5) ‘Low, medium and high-zone’ sub-basins do not directly translate into ‘go, proceed with caution and halt’ development. For high zones, strict hydropower development restrictions are recommended to ensure that these catchments retain the identified natural values, driving basin processes and/or are unique to these areas or representative of values that are in decline and need protection. However, it is proposed that opportunities are identified to meet the needs of rural and remote communities. This can be done by screening smaller scale, lower impact projects in catchments against additional criteria to determine if they should proceed. For medium and low zones, there may be potentially suitable projects for development, which should be subject to appropriate site, design, operating regime and environmental and social impact assessments.

6) Basins with cascades should be prioritized. To increase power generation, cascade hydropower development in a limited number of low- and medium-zone sub-basins could be a preferred option to developing across many sub-basins to reduce environmental and social impacts, maximize storage and regulation; if close to load centres. However, where conflict is present, conflict sensitivity analysis should be conducted and proceeded with caution.

7) Conflict is acknowledged as a significant restraint to hydropower development. In instances where the precursors of armed conflict are present, hydropower development can potentially exacerbate conflict. Therefore, early identification and consideration of the conflict status of an area proposed for a hydropower project is essential. The risks of conflict should be defined to enable informed decisions on whether a project should proceed and how to manage it. On the other hand, some stakeholders expressed interest in determining whether hydropower, in some locations, could contribute to peace-building through the creation of benefit sharing mechanisms.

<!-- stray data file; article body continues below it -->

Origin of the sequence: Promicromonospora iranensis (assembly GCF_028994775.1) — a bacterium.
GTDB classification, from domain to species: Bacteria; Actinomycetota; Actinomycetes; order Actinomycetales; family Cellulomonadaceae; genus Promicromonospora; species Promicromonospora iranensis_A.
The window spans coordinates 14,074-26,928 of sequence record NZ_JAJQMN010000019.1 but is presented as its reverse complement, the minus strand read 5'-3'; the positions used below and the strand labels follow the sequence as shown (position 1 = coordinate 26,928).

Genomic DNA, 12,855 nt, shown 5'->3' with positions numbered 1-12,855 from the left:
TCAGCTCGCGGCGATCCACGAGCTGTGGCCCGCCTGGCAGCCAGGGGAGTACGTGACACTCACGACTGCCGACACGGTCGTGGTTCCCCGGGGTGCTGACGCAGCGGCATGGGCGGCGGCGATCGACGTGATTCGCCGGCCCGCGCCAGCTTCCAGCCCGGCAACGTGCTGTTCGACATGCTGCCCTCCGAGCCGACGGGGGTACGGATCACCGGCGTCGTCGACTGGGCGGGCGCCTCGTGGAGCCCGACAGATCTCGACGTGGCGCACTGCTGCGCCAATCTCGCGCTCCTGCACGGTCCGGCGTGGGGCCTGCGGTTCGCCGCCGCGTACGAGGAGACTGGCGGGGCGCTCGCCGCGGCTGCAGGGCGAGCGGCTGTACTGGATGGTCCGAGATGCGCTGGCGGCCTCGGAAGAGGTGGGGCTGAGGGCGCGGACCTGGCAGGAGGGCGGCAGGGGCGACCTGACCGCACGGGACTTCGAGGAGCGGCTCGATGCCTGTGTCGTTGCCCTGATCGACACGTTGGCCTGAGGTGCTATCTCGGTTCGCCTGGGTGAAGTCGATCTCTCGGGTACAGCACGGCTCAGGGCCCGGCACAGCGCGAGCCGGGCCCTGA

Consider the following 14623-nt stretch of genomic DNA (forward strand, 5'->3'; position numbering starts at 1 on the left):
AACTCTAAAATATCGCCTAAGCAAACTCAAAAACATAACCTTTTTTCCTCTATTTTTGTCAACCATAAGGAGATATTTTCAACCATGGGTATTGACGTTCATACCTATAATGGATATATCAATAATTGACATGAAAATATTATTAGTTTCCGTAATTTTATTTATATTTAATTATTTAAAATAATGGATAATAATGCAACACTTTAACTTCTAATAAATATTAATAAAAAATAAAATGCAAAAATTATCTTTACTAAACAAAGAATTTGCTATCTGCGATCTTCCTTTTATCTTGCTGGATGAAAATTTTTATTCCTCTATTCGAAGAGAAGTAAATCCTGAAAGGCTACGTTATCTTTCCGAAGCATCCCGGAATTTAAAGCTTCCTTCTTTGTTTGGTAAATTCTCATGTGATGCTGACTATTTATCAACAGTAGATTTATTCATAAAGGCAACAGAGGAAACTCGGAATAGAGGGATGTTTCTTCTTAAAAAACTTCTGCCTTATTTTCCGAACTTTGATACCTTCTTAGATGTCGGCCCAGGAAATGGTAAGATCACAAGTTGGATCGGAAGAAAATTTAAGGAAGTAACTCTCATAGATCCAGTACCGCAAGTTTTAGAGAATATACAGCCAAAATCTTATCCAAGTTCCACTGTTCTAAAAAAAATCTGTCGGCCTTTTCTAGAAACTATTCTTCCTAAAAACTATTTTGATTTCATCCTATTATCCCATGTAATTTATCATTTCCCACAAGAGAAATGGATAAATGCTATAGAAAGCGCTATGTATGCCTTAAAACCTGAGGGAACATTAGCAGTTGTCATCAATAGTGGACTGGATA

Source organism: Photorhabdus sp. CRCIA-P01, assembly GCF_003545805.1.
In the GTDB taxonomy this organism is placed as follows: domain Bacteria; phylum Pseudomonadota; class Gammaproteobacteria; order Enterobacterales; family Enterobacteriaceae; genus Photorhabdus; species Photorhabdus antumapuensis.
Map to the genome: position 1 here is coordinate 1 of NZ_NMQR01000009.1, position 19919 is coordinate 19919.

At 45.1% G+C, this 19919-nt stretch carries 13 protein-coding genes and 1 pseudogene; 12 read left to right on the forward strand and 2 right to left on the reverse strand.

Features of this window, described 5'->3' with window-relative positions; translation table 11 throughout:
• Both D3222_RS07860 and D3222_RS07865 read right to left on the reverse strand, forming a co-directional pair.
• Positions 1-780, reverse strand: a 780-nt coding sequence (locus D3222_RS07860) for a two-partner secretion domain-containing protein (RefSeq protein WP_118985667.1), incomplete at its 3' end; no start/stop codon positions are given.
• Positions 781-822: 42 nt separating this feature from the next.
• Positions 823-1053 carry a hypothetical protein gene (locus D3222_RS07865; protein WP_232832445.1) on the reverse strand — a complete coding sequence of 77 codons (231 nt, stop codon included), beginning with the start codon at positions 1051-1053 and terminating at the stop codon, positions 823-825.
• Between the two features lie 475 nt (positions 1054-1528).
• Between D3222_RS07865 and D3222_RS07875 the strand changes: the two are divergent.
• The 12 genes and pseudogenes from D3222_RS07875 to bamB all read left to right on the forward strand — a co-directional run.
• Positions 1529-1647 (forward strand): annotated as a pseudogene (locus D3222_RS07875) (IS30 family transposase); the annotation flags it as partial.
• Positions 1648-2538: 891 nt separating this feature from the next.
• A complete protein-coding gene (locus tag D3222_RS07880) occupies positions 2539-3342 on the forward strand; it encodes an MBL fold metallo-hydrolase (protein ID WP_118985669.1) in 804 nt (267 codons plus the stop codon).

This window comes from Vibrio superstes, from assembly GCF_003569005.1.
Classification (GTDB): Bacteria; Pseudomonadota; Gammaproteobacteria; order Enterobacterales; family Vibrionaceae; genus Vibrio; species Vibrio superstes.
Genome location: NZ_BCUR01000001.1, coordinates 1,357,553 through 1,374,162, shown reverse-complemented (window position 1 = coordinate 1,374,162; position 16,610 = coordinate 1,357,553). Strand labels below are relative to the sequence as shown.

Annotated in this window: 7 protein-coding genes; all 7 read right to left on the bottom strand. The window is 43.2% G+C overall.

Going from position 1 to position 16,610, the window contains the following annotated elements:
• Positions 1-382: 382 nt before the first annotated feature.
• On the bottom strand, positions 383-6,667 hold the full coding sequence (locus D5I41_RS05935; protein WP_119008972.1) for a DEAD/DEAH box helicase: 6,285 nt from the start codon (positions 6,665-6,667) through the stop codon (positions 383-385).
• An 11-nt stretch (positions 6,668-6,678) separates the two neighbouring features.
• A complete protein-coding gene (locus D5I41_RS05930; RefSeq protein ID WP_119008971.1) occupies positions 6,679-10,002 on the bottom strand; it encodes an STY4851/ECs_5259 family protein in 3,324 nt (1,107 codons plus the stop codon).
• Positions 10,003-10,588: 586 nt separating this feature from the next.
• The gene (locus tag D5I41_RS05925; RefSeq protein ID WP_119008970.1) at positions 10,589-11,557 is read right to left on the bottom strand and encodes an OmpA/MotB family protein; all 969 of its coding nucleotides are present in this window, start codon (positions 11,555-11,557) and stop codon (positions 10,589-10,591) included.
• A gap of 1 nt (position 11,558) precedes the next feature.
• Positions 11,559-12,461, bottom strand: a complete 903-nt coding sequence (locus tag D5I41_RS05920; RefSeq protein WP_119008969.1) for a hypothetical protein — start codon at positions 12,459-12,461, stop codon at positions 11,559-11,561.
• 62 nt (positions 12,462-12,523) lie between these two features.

8) Stakeholders’ views reflected in the SEA Final Report are diverse.
During the SEA process, a wide range of perspectives on environmental and social values, economic development and hydropower were discussed. Due to conflict and a legacy of distrust, many stakeholders do not support large-scale projects. Other stakeholders call for more transparent processes, and if hydropower is to be developed it should be better situated, smaller scale, use state-of-the-art technology and adhere to international industry practices. Others see hydropower as potential part of the energy mix if done right.

9) SEA Summary Reports will be available in local languages. While the final SEA report is prepared in English and Myanmar, Summary Reports will be translated into ethnic languages to broaden the report’s reach to local communities.

10) The SEA promotes a new way of approaching hydropower in Myanmar. To better manage risks and lower environmental and social impacts, developers and planners need to change their approach to hydropower development. The SEA recommends moving away from the business-as-usual project-centric approach driven by engineering and economic feasibility to considering environmental and social and cumulative impacts at the earliest stage possible to deliver balanced hydropower development. Currently, only 14 percent of Myanmar’s catchments are regulated by hydropower. There is an opportunity to retain intact, free flowing rivers; develop others, and deliver sustainable outcomes through the implementation of the sustainable development framework.



For more information on Myanmar's Strategic Environmental Assessment of the Hydropower Sector, visit the SEA Resources Page.